I feel like I’m doing this parenting lark right at the moment. On Saturday I had a great conversation with the ten year old about music. He told me the day before he had a conversation with a bunch of girls in his class about what they liked to listen to in terms of music. He said he was disappointed that they all seemed to like rude rap music (I think it’s probably grime, I could be wrong though) and not one of them had even heard of Fleetwood Mac, yet alone listened to Rumours (one of his favourite songs is the Chain), or the Scott Pilgrim Original Motion Picture Soundtrack, or the Eurythmics. He sadly shook his head and told me that they all had rubbish taste in music. View Full Post
Co-owning and be responsible for three kids ten and under invariably means you have to let your stands slip in some (many) areas. That’s all well and good, the puddle of wee in the downstairs toilet (we don’t go there, it’s full of fearsome monsters), will in time evaporate if left long enough but it’s when the kids just fiddle with stuff incessantly that things get tricky.
It’s like my daughter and doors. She is pathologically incapable of walking through a doorway without fiddling with position of the door slightly. 10 times out of ten she will touch the handle slightly, causing to door to be less than fully open. More than once a week this invariably leads to Ned running full pelt into the handle and a period of long and protracted sobbing. View Full Post
SMA Baby Club asked me to share my imperfectly perfect Fathers Day and I’m only too happy to do so. With three kid (10, 8 and 5), I get plenty of opportunity to “father”, and plenty of experiences of being on the receiving end of children!
I’m always the one up with the birds. It usually either involves me going to work early, or getting up (twice a week) to corral the three kids into the school run. My weekend lie ins are ruined by taking our eldest to extra lessons on a Saturday morning and dragging all three of the little darlings to their swimming lessons on a Sunday.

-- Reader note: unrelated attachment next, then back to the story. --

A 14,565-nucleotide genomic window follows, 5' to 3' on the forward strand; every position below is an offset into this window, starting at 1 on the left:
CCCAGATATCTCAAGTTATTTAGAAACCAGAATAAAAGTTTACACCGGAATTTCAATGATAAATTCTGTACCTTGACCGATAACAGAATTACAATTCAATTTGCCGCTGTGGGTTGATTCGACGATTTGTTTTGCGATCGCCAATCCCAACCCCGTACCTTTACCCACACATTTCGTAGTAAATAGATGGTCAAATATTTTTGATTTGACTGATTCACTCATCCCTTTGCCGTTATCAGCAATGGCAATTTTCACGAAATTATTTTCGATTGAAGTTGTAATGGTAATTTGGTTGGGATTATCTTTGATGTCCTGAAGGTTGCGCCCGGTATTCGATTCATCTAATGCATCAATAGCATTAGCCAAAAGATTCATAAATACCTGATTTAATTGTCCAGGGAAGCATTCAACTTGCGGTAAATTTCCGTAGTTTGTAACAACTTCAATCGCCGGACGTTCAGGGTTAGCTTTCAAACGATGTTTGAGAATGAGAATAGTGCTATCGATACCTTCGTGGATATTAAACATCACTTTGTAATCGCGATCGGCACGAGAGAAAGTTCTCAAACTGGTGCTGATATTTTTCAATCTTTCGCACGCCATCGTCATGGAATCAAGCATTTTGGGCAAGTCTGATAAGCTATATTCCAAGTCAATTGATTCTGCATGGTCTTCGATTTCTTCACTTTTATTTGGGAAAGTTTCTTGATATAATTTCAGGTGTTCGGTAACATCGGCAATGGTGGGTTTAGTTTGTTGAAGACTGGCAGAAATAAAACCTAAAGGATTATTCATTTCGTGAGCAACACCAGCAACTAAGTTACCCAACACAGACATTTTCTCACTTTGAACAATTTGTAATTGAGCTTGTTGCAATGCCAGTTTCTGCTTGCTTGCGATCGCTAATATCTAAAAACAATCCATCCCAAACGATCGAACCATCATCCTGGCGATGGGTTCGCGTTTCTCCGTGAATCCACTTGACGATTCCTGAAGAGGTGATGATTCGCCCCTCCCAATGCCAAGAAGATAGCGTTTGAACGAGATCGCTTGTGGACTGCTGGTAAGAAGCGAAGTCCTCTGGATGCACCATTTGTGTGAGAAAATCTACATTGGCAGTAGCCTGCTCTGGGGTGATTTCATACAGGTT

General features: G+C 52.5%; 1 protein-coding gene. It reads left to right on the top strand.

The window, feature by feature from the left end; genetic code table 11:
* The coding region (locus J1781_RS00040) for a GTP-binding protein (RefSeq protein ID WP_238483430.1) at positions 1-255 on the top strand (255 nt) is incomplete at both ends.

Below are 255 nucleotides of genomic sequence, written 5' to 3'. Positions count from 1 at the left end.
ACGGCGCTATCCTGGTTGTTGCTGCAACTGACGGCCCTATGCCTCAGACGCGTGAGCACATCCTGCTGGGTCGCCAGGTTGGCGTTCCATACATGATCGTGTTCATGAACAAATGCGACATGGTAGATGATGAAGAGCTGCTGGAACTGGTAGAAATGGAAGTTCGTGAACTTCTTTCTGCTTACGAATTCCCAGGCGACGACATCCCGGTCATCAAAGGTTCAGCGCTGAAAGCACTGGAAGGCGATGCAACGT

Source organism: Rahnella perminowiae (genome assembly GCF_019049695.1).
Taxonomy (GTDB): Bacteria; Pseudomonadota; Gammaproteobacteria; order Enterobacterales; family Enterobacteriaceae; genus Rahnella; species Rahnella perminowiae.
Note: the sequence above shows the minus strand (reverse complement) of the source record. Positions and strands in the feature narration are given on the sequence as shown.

The sort of breakfast I’d like for Fathers Day
I never get a lie in, so once a year I have this idealised notion that the morning that Father’s Day dawns, I’ll get to have a nice lie in and and wake up naturally as the sunlight finds its way through the chinks in the curtain and plays gently over my face, the motes of dust dancing in the light. As I stretch and wake up from a long restful slumber, my angelic children present me with a freshly made cup of tea and a still warm bacon sandwich (buttered bread, with sauce, two thirds ketchup, one third brown sauce).
As I sit there munching on bacon sarnies, the kids line up respectfully to tell me how great I am and present me with home made presents and cards they’ve crafted with all the love and care that a doting child can manage. View Full Post
It is an unremarked upon truth of modern life that one of the most important tools in parenting children is actually a smartphone. And I don’t just mean for those parenting fails of reading twitter when you’re supposed to be watching the class play or Facebooking during sports day, but the important stuff around organising after school activities, play dates, catching that cute photo moment or emailing the school to say a night of projectile vomiting means the eldest won’t be in today.
Blackberry sent me a Blackberry Keyone, their new Android smartphone with all the goodness of Blackberry, including a physical keyboard, to roadtest and I thought it would be an ideal experiment to see if it could replace my existing phone and better it in everything that I use it for. First impressions were good; the leather back was classy, the keyboard harked back to the days when I could type properly on my phone without the predictive text getting overly confused. It’s not the thinnest phone around, instead it bucks the obsession with thin in favour of a focus on usability and longevity which is unusual but nice to see.
With an Android Wear 2.0 smart watch, the Huawei W1, and a Xiaomi smartband bluetoothed to my phone, along with a pair of BT Creative wireless headphones, I’ve got plenty going on when it comes to notifications and battery drain, so seeing how the Blackberry Keyone holds up to it’s claim of all day+ battery life will be interesting. View Full Post
Sophie was in poetry writing mode yesterday after studying Michael Rosen’s poem “Don’t” in class. Everyone had their own go at writing their own verse but my lovely daughter wanted to go one better and so when she got home, she wrote her whole version, asked me to video it and tweet it to Mr Rosen himself.
Well hats off to you Sophie, well done and here it is: